“Medicare, Medicaid, and Social Security have provided a strong foundation for Iowa seniors,” said Matt Sinovic, executive director of Progress Iowa. “And the new reforms in Obamacare only strengthen the care seniors receive. We are now asking Iowa’s congressional delegation: will you protect Iowa seniors by standing up for the reforms we’ve fought for, and by rejecting the Romney/Ryan budget?”

Since Obamacare became law, Iowa seniors have saved more than $32 million on prescription drugs, and more than 400,000 Iowa seniors have received free preventive care. In addition, the solvency of the Medicare Trust Fund is extended by reducing overpayments to insurance companies and cracking down on waste, fraud and abuse in Medicare.

To learn more about the petition and issues facing Iowa seniors, visit ProtectIowaSeniors.com.

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4 Reasons More U.S. Churches Should Sanction Same-Sex Relationships PDF Print E-mail
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Written by Ginny Grimsley   
Friday, 24 August 2012 08:49
Exclusionary Policies Run Counter to Christ’s Example,
Author Says

An evergreen tender spot on the religious-political landscape is homosexuality and gay marriage. When a politician, pundit or gadfly wants to gin up his or her base, an easy tactic is to make a statement about the lesbian, gay, bisexual and transgender community, says media analyst Paul Hartman.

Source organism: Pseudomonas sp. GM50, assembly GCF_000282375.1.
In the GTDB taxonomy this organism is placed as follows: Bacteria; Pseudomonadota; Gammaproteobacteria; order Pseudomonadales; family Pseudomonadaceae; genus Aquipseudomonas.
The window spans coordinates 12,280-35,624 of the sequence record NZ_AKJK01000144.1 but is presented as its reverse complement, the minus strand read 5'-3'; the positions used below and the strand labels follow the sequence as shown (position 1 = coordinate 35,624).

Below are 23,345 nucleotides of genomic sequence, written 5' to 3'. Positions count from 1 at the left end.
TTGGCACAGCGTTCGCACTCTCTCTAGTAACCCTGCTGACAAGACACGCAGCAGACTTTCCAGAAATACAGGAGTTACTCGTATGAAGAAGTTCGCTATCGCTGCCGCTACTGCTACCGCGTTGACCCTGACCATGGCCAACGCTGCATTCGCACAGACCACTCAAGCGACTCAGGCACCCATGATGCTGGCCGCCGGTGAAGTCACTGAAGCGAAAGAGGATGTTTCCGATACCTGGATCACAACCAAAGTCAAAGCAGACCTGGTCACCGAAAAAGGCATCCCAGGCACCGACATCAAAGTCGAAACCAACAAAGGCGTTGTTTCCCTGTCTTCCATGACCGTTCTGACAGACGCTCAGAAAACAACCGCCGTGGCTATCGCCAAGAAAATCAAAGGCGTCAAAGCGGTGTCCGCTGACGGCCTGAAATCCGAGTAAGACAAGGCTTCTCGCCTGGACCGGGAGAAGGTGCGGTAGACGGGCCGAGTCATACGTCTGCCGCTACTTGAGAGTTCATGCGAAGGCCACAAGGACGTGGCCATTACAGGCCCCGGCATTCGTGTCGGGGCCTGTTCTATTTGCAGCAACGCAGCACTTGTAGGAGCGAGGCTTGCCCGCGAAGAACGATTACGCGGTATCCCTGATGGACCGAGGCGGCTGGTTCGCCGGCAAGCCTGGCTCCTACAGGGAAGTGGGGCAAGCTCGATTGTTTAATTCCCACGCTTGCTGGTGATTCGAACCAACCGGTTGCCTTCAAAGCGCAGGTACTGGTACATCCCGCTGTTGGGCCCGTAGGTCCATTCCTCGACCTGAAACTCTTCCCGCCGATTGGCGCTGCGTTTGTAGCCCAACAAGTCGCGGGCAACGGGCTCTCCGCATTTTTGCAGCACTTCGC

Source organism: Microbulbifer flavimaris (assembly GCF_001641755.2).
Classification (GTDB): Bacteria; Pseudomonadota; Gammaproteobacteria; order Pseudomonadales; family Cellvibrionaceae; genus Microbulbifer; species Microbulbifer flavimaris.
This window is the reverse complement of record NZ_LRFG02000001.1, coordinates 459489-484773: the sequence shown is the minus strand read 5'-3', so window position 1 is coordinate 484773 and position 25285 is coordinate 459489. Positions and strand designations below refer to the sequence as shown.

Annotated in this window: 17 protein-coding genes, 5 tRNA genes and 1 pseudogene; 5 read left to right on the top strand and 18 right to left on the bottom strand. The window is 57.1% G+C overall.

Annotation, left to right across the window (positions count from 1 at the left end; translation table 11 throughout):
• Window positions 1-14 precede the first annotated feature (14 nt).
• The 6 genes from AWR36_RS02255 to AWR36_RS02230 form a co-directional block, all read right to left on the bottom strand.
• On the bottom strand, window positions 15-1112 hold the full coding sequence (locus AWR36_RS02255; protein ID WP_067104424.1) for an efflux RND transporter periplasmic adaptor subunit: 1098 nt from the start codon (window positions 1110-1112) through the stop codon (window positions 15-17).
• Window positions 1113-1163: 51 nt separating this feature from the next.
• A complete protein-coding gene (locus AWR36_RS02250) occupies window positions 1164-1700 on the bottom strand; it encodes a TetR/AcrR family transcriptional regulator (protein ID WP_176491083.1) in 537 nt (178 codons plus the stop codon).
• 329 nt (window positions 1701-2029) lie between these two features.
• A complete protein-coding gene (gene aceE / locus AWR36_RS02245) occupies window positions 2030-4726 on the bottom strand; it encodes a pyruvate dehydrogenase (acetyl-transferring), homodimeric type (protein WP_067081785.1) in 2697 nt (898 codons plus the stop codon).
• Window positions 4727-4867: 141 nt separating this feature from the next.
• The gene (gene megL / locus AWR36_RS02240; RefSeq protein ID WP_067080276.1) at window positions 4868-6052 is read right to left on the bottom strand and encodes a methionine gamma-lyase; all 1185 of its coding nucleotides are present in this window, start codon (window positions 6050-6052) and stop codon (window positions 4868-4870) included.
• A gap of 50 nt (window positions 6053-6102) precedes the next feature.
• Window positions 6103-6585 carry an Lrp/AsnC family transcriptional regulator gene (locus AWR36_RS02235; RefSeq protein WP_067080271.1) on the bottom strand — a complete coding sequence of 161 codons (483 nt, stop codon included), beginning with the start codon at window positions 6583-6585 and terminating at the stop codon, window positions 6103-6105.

“It’s one of those issues where everyone has an opinion, one way or another,” says Hartman, a retired PBS/NPR station executive and author of “The Kairos,” (www.CarpeKairos.com) a five-star-rated suspense novel that imagines Jesus Christ as gay.

“One of the many roles that Jesus modeled for us was that of social reformer. He championed the equality of outcasts – prostitutes, beggars, widows, orphans, lepers.  He ignored their ‘pre-existing conditions’ and just loved ‘em. You don’t have to be a well-educated liberal today to be on the right side of history, you just have to follow Christ’s example.”

Currently, there are three American Christian denominations that officially accept homosexuality in their clergy: Episcopalians, Lutherans and Presbyterians. In July, the Episcopalian Church became the largest U.S. denomination to officially sanction same-sex unions by authorizing a “blessings” ceremony.